The International Day in memory of the victims of the Holocaust is thus a day on which we must reassert our commitment to human rights.
We must also go beyond remembrance, and make sure that new generations know this history. We must apply the lessons of the Holocaust to today’s world. And we must do our utmost so that all peoples may enjoy the protection and rights for which the United Nations stands.
— Message by Secretary-General Ban Ki-Moon for the second observance of the Holocaust Victims Memorial Day on 19 January 2008.
The Resolution establishing January 27 as International Holocaust Remembrance Day urges every member nation of the U.N. to honor the memory of Holocaust victims, and encourages the development of educational programs about Holocaust history to help prevent future acts of genocide. It rejects any denial of the Holocaust as an event and condemns all manifestations of religious intolerance, incitement, harassment or violence against persons or communities based on ethnic origin or religious belief.
January 27 is the date, in 1945, when the largest Nazi death camp (Auschwitz-Birkenau), was liberated by Soviet troops. This camp was a network of Nazi concentration and extermination camps built and operated by the Third Reich in Polish areas annexed by Nazi Germany during World War II. It was the largest of the German concentration camps. This text has been taken from te-
The gas chambers of Birkenau were blown up by the SS in an attempt to hide the German crimes from the advancing Soviet troops. The SS command sent orders on January 17, 1945 calling for the execution of all prisoners remaining in the camp, but in the chaos of the Nazi retreat the order was never carried out. On January 17, 1945, Nazi personnel started to evacuate the facility. (With material from: Wikipedia.)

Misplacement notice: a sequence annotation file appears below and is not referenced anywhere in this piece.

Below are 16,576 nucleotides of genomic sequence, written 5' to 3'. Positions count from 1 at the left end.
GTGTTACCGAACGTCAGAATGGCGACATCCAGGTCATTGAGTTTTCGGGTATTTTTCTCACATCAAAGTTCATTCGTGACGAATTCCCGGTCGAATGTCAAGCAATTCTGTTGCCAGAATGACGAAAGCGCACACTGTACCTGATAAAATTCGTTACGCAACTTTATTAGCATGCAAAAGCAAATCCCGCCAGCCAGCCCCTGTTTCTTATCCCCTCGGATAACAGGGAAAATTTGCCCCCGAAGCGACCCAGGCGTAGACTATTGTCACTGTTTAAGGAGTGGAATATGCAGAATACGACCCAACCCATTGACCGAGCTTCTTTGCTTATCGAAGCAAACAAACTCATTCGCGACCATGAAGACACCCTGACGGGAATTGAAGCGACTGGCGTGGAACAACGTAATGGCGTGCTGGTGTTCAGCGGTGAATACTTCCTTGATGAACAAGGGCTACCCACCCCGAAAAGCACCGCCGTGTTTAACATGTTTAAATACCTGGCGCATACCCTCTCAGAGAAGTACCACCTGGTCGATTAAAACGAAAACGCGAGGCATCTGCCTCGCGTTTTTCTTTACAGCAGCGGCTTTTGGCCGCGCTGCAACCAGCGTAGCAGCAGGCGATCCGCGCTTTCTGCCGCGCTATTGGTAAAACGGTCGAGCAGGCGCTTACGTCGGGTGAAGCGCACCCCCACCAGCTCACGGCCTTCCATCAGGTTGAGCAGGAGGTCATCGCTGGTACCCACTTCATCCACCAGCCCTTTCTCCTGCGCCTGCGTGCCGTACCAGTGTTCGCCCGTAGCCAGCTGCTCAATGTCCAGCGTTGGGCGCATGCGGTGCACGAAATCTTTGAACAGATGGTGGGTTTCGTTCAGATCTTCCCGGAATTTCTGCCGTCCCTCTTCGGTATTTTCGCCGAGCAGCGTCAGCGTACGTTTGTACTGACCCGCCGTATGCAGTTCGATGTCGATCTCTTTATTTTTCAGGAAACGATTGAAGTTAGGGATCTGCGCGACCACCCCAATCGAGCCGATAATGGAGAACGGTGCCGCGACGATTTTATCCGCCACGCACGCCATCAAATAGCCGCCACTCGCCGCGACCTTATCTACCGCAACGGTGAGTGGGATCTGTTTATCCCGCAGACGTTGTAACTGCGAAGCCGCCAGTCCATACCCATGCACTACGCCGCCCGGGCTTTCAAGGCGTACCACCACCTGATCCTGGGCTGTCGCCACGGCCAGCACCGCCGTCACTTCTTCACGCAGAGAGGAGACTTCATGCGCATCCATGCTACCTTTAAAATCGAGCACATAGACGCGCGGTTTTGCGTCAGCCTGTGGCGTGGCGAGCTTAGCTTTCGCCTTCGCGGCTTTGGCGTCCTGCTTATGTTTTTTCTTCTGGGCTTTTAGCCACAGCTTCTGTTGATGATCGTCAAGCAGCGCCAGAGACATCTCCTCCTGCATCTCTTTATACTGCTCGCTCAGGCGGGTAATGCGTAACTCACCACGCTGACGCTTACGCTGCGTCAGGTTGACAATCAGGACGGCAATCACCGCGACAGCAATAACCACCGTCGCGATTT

Read more about the liberation of Auschwitz from the United States Holocaust Museum found HERE. From the on-line exhibition we learn this: “On January 27, 1945, the Soviet army entered Auschwitz and liberated more than 7,000 remaining prisoners, who were mostly ill and dying. It is estimated that at minimum 1.3 million people were deported to Auschwitz between 1940 and 1945; of these, at least 1.1 million were murdered.”
Surviving is the greatest revenge.
The Shoah-Holocaust, We Will Remember, Never Again. A place to keep the Shoah (Holocaust) alive and to remember events that took place in an attempt to destroy the Jewish People. NEVER AGAIN!
To understand this history and to avoid its recurrence, we have to know the antidote to the virus of hate and abuse and intolerance. Often, the virus starts slowly and in small ways, and only spreads and grows when people say and do nothing.
In Nazi Germany, one of the first acts of government was to ‘suspend’ laws protecting human rights. That’s something we must guard against ever happening again.